A James River plantation with connections to some of the most prominent members of this country's founding generation, including the man who released more slaves than any other individual in American history, has fallen into disrepair and federal bankruptcy proceedings.
Carter's Grove, started in 1750 and finished in 1755, was built for Carter Burwell, a grandson of Robert "King" Carter. It hosted George Washington and Thomas Jefferson, among others, and each generation of owners pledged to maintain the property as a historic site.
From the late 1960s until 2007, the Colonial Williamsburg Foundation owned the property, using it to illustrate colonial life until 2002. However, due to a growing deficit, the foundation sold the property to Halsey Minor for $15.3 million. Part of the deal included Minor's agreement to maintain the property.
However, in 2010, Minor stopped his payments, and the foundation sought foreclosure. They allege that instead of taking care of the plantation, he used the equity in it for a $5 million lease of a personal jet, secured with a lien on Carter's Grove. Minor filed for bankruptcy protection, claiming $12 million in debts.
Minor also claims that the Colonial Williamsburg Foundation knowingly hid the extent of the mansion's structural damage, including moisture and mold problems, sinkholes and buried asphalt, construction debris and other hazardous materials, and is seeking unspecified compensatory and punitive damages, thought to be millions of dollars, needed to return the mansion to its former glory.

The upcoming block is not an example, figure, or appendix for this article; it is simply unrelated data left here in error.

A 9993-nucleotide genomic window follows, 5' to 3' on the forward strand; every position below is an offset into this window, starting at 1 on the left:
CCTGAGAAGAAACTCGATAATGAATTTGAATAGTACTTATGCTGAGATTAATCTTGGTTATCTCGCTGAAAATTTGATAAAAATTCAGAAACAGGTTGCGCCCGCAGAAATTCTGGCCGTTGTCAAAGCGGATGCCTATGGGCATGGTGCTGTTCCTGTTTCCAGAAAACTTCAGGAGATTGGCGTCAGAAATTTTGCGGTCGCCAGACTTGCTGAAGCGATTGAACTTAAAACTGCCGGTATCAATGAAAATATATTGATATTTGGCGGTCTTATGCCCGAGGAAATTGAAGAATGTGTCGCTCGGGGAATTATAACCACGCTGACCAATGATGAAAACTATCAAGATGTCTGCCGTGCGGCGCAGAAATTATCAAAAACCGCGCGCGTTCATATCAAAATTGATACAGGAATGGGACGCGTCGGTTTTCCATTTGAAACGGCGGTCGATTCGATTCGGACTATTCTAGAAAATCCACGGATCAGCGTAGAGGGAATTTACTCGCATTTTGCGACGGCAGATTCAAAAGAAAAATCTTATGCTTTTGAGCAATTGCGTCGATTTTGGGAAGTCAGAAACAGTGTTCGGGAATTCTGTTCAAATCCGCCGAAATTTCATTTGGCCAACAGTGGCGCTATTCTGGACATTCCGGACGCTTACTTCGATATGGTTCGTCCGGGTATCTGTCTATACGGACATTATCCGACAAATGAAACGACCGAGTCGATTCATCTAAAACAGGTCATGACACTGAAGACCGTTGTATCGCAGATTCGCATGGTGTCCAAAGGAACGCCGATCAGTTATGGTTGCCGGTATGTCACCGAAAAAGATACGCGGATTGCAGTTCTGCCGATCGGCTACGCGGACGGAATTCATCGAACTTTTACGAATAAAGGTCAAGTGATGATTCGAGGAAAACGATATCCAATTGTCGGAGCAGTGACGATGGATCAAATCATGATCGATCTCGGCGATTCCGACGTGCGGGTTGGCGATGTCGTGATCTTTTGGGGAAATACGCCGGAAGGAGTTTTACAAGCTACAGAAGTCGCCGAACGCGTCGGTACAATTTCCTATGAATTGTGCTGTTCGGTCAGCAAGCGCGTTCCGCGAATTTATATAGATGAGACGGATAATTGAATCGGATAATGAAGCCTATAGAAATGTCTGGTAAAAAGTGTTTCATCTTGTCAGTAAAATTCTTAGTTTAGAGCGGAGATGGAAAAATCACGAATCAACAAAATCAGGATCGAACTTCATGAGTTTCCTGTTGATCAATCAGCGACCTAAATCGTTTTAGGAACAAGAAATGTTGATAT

The foundation has been fighting the allegations and is seeking to force the sale of the mansion to a new owner. Its lawyers say Minor basically has abandoned Carter's Grove because he's been facing financial difficulties stemming in part from other unsuccessful projects.
"It's falling into such a state of disrepair that it's alarming to us," Colonial Williamsburg Foundation's attorney Greg Stillman said.
Burwell and his ill-fated mansion are not all that remains of "King" Carter's family dynasty. His descendants also included Robert E. Lee and several signers of the Declaration of Independence, as well as his mostly unknown grandson, Robert Carter III. Robert's father died in 1732, followed shortly after by his grandfather, and at the young age of four the lad inherited a huge fortune, including slaves.
While Burwell was constructing the mansion, young Robert Carter III was growing up in plantation society, a wealthy socialite among other wealthy socialites. Many men of his generation earned names for themselves through their support of the fledgling American republic. Carter, meanwhile, has been largely forgotten even though he released the largest number of slaves in American history-about 500.
Carter served as an Anglican vestryman, supposedly dabbled in Deism in the late 1770s, and then was baptized by a Baptist preacher in 1778. Three years later, influenced by Baptist views on slavery, he began to free to his slaves.
Only a few years earlier that had been illegal in Virginia. Laws at the time were designed to prevent owners from offloading slaves unwanted due to youth, illness, or old age, but a 1782 law allowed for their release. His manumission took place over three decades, with the last freed in 1812 as they turned 21.
By that time, Carter had been dead for eight years. He died in poverty in Baltimore as a Swedenborgian, a member of what is now known as the New Church, a Christian sect of dubious orthodoxy. His act was the largest private manumission in the US, freeing about 500 slaves. Now, while his cousin's estate is a high-profile court case, he rests quietly in an unmarked grave, his story comparatively unknown.
The Associated Press contributed to this report.